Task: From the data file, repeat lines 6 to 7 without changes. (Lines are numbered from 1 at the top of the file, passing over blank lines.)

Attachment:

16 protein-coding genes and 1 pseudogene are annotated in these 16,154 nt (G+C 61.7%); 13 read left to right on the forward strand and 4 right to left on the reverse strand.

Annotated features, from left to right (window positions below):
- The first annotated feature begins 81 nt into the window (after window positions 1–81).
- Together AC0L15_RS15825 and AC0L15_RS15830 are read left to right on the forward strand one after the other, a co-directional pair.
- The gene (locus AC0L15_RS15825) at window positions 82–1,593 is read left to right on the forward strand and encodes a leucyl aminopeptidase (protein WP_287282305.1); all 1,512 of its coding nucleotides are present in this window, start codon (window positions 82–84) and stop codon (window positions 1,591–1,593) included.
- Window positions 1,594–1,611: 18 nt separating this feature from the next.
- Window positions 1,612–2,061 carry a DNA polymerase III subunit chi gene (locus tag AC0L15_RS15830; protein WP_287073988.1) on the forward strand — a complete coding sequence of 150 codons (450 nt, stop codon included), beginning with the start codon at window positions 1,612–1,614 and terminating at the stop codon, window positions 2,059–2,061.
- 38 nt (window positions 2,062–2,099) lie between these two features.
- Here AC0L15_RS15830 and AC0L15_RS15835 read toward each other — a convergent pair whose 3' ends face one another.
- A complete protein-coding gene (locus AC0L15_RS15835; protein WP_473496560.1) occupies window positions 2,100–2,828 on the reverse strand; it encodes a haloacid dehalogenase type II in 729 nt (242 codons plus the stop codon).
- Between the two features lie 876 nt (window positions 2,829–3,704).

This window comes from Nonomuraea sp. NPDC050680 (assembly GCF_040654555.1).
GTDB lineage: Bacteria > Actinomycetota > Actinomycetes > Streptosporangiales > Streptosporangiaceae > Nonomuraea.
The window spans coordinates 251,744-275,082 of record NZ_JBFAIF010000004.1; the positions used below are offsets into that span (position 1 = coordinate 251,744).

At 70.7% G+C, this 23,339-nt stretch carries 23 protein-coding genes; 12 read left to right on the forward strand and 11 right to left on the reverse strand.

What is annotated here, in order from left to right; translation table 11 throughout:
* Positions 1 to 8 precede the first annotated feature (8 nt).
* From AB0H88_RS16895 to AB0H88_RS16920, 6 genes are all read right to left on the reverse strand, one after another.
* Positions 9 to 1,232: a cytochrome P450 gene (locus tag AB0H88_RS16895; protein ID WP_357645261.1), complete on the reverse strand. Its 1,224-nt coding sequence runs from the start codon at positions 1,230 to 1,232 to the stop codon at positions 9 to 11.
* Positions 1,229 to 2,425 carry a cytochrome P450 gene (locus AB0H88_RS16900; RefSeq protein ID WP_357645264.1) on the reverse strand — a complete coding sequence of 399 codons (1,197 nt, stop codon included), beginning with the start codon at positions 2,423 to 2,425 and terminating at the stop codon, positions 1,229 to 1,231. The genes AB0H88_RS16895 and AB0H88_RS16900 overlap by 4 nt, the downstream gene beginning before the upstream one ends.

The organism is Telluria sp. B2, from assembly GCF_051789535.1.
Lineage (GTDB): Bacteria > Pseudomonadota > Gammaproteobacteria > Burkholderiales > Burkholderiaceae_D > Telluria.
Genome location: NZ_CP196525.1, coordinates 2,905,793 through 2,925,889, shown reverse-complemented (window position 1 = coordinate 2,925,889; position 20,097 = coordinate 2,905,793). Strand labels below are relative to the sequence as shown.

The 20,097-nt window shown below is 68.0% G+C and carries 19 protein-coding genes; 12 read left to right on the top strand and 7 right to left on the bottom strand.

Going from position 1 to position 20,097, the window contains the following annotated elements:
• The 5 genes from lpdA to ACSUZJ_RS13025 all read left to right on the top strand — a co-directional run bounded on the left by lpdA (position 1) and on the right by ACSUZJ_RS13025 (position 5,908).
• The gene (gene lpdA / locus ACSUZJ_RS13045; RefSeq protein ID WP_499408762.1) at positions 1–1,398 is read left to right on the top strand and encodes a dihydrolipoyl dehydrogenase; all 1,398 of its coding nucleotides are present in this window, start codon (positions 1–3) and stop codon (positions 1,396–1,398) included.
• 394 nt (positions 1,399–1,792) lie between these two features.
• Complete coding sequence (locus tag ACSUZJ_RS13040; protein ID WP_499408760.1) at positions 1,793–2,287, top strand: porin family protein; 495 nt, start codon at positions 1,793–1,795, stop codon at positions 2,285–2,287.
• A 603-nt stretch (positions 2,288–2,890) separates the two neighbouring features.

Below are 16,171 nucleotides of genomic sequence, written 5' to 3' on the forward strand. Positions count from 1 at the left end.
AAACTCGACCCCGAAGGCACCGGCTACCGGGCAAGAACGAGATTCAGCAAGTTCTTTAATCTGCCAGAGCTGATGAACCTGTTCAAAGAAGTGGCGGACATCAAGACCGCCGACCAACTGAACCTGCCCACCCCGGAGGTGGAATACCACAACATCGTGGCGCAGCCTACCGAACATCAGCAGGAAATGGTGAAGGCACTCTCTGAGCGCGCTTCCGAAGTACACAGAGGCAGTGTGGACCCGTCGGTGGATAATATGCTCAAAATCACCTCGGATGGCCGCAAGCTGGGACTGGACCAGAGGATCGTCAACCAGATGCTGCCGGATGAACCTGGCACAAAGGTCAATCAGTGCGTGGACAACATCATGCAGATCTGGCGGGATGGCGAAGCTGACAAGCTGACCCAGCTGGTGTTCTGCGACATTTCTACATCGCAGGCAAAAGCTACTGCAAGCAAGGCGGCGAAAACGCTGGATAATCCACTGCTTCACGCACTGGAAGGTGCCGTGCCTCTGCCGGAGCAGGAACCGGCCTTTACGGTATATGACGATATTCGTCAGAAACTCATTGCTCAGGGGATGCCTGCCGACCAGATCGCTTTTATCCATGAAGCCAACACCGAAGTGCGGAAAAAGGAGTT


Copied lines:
- Window positions 1,594–1,611: 18 nt separating this feature from the next.
- Window positions 1,612–2,061 carry a DNA polymerase III subunit chi gene (locus tag AC0L15_RS15830; protein WP_287073988.1) on the forward strand — a complete coding sequence of 150 codons (450 nt, stop codon included), beginning with the start codon at window positions 1,612–1,614 and terminating at the stop codon, window positions 2,059–2,061.